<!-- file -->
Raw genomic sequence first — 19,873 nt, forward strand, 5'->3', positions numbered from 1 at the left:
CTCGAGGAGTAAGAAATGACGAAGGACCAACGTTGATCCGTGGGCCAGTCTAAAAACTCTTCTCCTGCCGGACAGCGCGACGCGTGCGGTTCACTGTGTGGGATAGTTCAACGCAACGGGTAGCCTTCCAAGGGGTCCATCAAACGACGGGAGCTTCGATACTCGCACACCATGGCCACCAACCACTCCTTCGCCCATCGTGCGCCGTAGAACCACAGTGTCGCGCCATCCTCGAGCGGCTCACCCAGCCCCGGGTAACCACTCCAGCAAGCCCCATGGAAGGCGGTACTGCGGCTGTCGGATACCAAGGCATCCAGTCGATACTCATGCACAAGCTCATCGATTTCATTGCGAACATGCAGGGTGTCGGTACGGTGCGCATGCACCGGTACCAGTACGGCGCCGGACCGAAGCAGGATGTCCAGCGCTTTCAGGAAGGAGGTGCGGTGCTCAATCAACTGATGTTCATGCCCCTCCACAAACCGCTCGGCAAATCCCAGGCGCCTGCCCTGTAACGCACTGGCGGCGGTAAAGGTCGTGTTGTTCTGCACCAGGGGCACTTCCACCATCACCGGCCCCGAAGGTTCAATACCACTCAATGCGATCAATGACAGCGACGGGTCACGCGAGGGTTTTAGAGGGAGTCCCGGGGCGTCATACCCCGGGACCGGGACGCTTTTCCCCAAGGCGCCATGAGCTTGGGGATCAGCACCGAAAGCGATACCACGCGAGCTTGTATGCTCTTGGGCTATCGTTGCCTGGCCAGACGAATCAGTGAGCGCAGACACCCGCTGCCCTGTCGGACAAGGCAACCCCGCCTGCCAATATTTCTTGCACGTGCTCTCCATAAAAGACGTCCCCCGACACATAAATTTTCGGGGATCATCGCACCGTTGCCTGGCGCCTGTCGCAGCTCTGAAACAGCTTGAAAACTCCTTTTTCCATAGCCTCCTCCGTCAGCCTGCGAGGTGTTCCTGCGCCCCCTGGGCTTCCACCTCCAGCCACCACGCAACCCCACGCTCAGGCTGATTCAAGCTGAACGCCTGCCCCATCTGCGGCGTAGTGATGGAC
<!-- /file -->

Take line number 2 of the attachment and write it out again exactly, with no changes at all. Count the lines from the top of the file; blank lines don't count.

CTCGAGGAGTAAGAAATGACGAAGGACCAACGTTGATCCGTGGGCCAGTCTAAAAACTCTTCTCCTGCCGGACAGCGCGACGCGTGCGGTTCACTGTGTGGGATAGTTCAACGCAACGGGTAGCCTTCCAAGGGGTCCATCAAACGACGGGAGCTTCGATACTCGCACACCATGGCCACCAACCACTCCTTCGCCCATCGTGCGCCGTAGAACCACAGTGTCGCGCCATCCTCGAGCGGCTCACCCAGCCCCGGGTAACCACTCCAGCAAGCCCCATGGAAGGCGGTACTGCGGCTGTCGGATACCAAGGCATCCAGTCGATACTCATGCACAAGCTCATCGATTTCATTGCGAACATGCAGGGTGTCGGTACGGTGCGCATGCACCGGTACCAGTACGGCGCCGGACCGAAGCAGGATGTCCAGCGCTTTCAGGAAGGAGGTGCGGTGCTCAATCAACTGATGTTCATGCCCCTCCACAAACCGCTCGGCAAATCCCAGGCGCCTGCCCTGTAACGCACTGGCGGCGGTAAAGGTCGTGTTGTTCTGCACCAGGGGCACTTCCACCATCACCGGCCCCGAAGGTTCAATACCACTCAATGCGATCAATGACAGCGACGGGTCACGCGAGGGTTTTAGAGGGAGTCCCGGGGCGTCATACCCCGGGACCGGGACGCTTTTCCCCAAGGCGCCATGAGCTTGGGGATCAGCACCGAAAGCGATACCACGCGAGCTTGTATGCTCTTGGGCTATCGTTGCCTGGCCAGACGAATCAGTGAGCGCAGACACCCGCTGCCCTGTCGGACAAGGCAACCCCGCCTGCCAATATTTCTTGCACGTGCTCTCCATAAAAGACGTCCCCCGACACATAAATTTTCGGGGATCATCGCACCGTTGCCTGGCGCCTGTCGCAGCTCTGAAACAGCTTGAAAACTCCTTTTTCCATAGCCTCCTCCGTCAGCCTGCGAGGTGTTCCTGCGCCCCCTGGGCTTCCACCTCCAGCCACCACGCAACCCCACGCTCAGGCTGATTCAAGCTGAACGCCTGCCCCATCTGCGGCGTAGTGATGGAC